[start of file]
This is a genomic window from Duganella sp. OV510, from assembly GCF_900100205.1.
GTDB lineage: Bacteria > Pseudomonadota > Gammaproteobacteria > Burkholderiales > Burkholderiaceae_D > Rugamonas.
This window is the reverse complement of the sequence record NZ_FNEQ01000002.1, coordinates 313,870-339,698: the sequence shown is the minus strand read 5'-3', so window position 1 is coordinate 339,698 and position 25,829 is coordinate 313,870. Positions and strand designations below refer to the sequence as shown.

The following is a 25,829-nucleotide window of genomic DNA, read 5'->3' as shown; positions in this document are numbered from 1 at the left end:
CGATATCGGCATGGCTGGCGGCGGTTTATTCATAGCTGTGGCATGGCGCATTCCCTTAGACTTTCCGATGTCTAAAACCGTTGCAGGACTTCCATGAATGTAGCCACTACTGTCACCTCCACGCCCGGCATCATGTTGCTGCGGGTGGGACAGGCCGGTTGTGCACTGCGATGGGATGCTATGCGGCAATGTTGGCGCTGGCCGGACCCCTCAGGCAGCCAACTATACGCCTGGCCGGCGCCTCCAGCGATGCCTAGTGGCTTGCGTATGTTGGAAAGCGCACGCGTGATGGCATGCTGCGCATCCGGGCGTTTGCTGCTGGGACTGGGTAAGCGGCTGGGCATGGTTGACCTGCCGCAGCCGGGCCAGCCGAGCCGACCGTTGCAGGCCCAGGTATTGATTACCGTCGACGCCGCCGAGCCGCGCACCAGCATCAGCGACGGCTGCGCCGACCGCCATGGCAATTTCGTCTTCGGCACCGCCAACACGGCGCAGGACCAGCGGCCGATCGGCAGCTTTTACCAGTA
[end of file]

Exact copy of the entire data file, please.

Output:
This is a genomic window from Duganella sp. OV510, from assembly GCF_900100205.1.
GTDB lineage: Bacteria > Pseudomonadota > Gammaproteobacteria > Burkholderiales > Burkholderiaceae_D > Rugamonas.
This window is the reverse complement of the sequence record NZ_FNEQ01000002.1, coordinates 313,870-339,698: the sequence shown is the minus strand read 5'-3', so window position 1 is coordinate 339,698 and position 25,829 is coordinate 313,870. Positions and strand designations below refer to the sequence as shown.

The following is a 25,829-nucleotide window of genomic DNA, read 5'->3' as shown; positions in this document are numbered from 1 at the left end:
CGATATCGGCATGGCTGGCGGCGGTTTATTCATAGCTGTGGCATGGCGCATTCCCTTAGACTTTCCGATGTCTAAAACCGTTGCAGGACTTCCATGAATGTAGCCACTACTGTCACCTCCACGCCCGGCATCATGTTGCTGCGGGTGGGACAGGCCGGTTGTGCACTGCGATGGGATGCTATGCGGCAATGTTGGCGCTGGCCGGACCCCTCAGGCAGCCAACTATACGCCTGGCCGGCGCCTCCAGCGATGCCTAGTGGCTTGCGTATGTTGGAAAGCGCACGCGTGATGGCATGCTGCGCATCCGGGCGTTTGCTGCTGGGACTGGGTAAGCGGCTGGGCATGGTTGACCTGCCGCAGCCGGGCCAGCCGAGCCGACCGTTGCAGGCCCAGGTATTGATTACCGTCGACGCCGCCGAGCCGCGCACCAGCATCAGCGACGGCTGCGCCGACCGCCATGGCAATTTCGTCTTCGGCACCGCCAACACGGCGCAGGACCAGCGGCCGATCGGCAGCTTTTACCAGTA